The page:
Trespass to Try Title in Texas

Texas Laws for Trespass to Try Title

When a dispute over rightful ownership in Texas occurs over land, tenements, or other real property, a “trespass to try title action” is the method for resolving those disputes. Tex. Prop. Code Ann. § 22.001. Once resolved, a trespass to try title action determines ownership of the property and allows the rightful owner immediate possession of the land if it has been withheld. Tex. Prop. Code Ann. § 22.001(b).

Strength of Title

A strong chain of title which definitively proves ownership of the property is the key to successfully proving ownership. Lance v. Robinson, 543 S.W.3d 723, 736 (Tex. 2018); Martin v. Amerman, 133 S.W.3d 262, 265 (Tex. 2004). Proof of ownership should be in one of the following forms: title emanating from sovereignty of the soil, meaning from the time the property was first conveyed from the state; superior title emanating from a common source, an older title being superior to a newer one; a title by limitations; or prior possession with proof of no property abandonment. Lance v. Robinson, 543 S.W.3d 723, 736 (Tex. 2018); Martin v. Amerman, 133 S.W.3d 262, 265 (Tex. 2004). Without proving title through one of the aforementioned methods, even expert testimony in favor of the plaintiff is not enough by itself to prove ownership. Ramsey v. Jones Enterprises, 810 S.W.2d 902, 904 (Tex. App.—Beaumont 1991, writ denied); Tex. Jur. 3d, Quieting Title & Determining Adverse Claims §§ 49 to 52.

Other Requirements

A trespass to try title action must include the following:

(1) the real names of the plaintiff and defendant and their residences, if known;

(2) a metes and bounds description of the premises including the county or counties in which the premises is situated; or a description with sufficient certainty to identify the premises, so that from the description possession of the premises may be delivered;

(3) the interest the plaintiff claims in the premises, whether fee simple or otherwise and, if the interest is undivided, the amount of the plaintiff's undivided interest;

(4) that the plaintiff was in possession of the premises or entitled to possession;

(5) that the defendant unlawfully entered upon the premises and dispossessed the plaintiff; including the date, and withholds possession from the plaintiff;

(6) if rents and profits or damages are claimed, facts showing the plaintiffs entitlement thereto and the amount thereof; and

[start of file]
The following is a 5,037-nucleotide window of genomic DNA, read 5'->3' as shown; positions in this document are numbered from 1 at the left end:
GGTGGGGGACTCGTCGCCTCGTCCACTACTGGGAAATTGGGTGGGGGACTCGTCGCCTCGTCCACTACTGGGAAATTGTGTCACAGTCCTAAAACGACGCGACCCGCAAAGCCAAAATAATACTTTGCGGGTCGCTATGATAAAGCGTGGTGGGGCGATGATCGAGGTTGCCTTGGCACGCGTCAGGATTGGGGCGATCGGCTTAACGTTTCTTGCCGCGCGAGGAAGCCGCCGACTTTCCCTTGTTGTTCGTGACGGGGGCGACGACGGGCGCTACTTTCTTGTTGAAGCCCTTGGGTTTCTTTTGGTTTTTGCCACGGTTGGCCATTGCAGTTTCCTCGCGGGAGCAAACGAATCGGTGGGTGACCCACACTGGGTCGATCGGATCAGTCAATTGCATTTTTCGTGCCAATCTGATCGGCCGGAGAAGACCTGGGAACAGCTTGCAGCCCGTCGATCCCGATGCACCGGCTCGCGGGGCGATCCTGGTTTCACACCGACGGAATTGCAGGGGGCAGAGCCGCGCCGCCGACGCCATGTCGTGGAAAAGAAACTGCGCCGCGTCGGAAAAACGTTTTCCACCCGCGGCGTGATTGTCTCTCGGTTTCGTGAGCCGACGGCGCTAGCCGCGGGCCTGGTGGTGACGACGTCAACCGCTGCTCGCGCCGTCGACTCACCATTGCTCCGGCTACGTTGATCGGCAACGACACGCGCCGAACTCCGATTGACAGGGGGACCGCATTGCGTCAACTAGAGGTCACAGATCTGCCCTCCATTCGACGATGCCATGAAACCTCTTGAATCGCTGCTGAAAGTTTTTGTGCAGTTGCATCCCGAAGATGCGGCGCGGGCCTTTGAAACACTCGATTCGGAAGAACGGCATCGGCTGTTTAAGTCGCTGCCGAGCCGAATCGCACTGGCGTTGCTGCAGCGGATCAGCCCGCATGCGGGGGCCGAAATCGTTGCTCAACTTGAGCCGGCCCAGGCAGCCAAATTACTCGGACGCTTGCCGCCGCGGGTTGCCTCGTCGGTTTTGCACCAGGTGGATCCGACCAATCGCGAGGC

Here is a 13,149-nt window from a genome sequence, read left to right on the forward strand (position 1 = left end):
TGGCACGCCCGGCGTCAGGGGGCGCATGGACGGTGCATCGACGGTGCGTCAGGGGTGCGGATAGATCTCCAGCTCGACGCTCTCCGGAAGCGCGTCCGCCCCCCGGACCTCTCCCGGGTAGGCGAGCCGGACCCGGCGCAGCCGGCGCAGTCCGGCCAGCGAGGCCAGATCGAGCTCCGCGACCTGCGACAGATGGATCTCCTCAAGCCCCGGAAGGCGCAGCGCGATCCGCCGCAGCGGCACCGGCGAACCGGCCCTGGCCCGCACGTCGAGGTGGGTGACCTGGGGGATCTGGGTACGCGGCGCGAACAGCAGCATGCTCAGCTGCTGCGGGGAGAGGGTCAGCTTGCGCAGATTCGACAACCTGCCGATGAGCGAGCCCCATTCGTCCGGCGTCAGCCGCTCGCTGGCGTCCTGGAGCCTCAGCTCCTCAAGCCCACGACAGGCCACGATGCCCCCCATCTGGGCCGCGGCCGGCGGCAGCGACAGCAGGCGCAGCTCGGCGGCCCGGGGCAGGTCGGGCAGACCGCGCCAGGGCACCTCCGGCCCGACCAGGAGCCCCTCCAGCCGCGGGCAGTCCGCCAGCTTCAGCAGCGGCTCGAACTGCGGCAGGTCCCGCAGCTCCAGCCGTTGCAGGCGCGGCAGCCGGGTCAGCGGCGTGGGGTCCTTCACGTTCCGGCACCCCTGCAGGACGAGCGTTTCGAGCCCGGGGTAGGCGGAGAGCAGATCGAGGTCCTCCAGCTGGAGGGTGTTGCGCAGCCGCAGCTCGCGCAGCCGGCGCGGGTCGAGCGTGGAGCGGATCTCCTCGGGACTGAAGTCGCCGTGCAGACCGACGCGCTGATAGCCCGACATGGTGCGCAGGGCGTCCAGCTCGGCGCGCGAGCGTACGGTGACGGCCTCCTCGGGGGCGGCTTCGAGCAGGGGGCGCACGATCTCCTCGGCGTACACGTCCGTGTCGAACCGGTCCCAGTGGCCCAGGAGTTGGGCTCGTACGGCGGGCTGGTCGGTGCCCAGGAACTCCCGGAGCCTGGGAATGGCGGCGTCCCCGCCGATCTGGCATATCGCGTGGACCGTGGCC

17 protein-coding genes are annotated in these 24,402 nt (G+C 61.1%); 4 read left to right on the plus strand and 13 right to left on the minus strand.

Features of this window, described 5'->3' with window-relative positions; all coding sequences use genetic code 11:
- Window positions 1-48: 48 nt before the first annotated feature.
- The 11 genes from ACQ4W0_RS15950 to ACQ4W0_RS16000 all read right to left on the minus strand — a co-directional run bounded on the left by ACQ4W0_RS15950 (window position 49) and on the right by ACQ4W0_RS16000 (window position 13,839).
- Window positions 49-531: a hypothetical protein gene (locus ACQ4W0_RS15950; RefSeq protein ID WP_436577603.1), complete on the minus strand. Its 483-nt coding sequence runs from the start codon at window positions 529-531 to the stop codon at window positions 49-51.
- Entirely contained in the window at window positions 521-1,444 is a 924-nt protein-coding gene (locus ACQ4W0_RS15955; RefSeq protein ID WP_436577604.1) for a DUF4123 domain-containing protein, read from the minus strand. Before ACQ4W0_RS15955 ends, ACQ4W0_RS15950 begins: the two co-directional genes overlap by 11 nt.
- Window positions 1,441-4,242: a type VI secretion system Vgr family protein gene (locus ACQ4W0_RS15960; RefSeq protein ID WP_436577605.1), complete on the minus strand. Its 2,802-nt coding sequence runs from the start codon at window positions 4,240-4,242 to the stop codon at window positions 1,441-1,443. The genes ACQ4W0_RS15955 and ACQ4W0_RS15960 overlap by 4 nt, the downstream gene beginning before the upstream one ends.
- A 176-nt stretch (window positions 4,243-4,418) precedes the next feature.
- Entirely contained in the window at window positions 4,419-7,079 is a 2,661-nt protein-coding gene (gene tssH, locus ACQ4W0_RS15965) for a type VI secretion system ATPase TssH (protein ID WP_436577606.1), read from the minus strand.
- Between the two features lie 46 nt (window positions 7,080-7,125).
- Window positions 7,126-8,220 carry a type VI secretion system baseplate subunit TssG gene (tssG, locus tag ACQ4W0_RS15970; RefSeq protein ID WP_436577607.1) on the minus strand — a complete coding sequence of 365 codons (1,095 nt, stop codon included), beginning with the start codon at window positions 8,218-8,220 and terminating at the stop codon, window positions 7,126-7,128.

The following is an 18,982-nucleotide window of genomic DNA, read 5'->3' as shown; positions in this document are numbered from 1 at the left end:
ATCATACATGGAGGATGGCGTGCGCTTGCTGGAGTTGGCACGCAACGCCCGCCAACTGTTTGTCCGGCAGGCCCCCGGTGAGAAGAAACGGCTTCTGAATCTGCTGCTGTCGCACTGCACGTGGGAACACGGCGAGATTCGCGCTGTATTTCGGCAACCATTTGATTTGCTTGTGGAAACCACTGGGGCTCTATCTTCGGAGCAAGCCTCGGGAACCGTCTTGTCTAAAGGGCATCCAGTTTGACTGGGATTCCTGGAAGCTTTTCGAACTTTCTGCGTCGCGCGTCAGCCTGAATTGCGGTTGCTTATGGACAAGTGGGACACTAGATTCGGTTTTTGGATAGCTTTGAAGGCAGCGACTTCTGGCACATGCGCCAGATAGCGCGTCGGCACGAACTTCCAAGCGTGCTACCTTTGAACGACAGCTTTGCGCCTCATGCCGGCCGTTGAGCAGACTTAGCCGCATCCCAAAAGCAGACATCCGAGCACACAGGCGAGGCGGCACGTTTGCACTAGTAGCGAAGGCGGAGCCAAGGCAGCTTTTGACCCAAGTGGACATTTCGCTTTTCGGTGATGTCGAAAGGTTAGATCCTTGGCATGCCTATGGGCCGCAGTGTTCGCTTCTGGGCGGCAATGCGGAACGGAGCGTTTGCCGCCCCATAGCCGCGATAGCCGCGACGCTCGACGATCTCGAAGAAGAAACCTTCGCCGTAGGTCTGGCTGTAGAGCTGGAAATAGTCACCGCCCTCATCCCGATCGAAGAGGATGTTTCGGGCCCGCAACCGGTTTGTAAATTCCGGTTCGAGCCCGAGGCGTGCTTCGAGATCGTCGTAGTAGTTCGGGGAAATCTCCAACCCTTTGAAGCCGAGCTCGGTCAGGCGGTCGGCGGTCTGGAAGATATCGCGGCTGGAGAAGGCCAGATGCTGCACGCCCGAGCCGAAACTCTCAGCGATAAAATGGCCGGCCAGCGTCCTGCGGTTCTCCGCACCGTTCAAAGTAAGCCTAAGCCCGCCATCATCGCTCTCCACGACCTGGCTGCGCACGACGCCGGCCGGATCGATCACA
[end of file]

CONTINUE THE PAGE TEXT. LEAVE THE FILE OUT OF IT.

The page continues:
(7) a prayer for relief.

Tex. R. Civ. P. 783

The petition is filed in the district court of the county where the property is located. If the plaintiff succeeds in proving ownership of the property, he or she usually receives a writ of possession and may also recover damages for rents, profits, use of the property, and any improvements required. However, attorney’s fees are generally not available to the prevailing party. Tex. R. Civ. P. 804; Tex. R. Civ. P. 806.

Defending the Trespass to Try Title Action

The weakness or even complete lack of title proof of the defendant does not mean that the plaintiff has proven ownership. In fact, the defendant is not even required to provide the title and, as a result, may actually prevail without offering proof of ownership or possession. Hejl v. Wirth, 161 Tex. 609, 343 S.W.2d 226 (1961); Kennedy Con., Inc. v. Forman, 316 S.W.3d 129, 138 (Tex. App.—Houston [14th Dist.] 2010, no pet.); A defendant also has the right to file a general denial or simply to plead not guilty of the plaintiff’s claim, which further requires the plaintiff to prove all the required elements as well as the plaintiff’s right to recover the property and monetary damages. Doria v. Suchowolski, 531 S.W.2d 360, 362 (Tex. Civ. App.—San Antonio 1975, writ ref' d n.r.e.) If the court does not side with the plaintiff, then a take nothing judgement will remove the title from the plaintiff and give that title and its interest in the lands to the defendant. Halbert v. Green, 156 Tex. 223, 293 S.W.2d 848 (1956); Glenn v. Lucas, 376 S.W.3d 268, 274 (Tex. App.—Texarkana 2012, no pet.).

A trespass to try title action is a particularly difficult action for a plaintiff or defendant. Using a competent real estate lawyer will provide the best chance of success in these types of cases.

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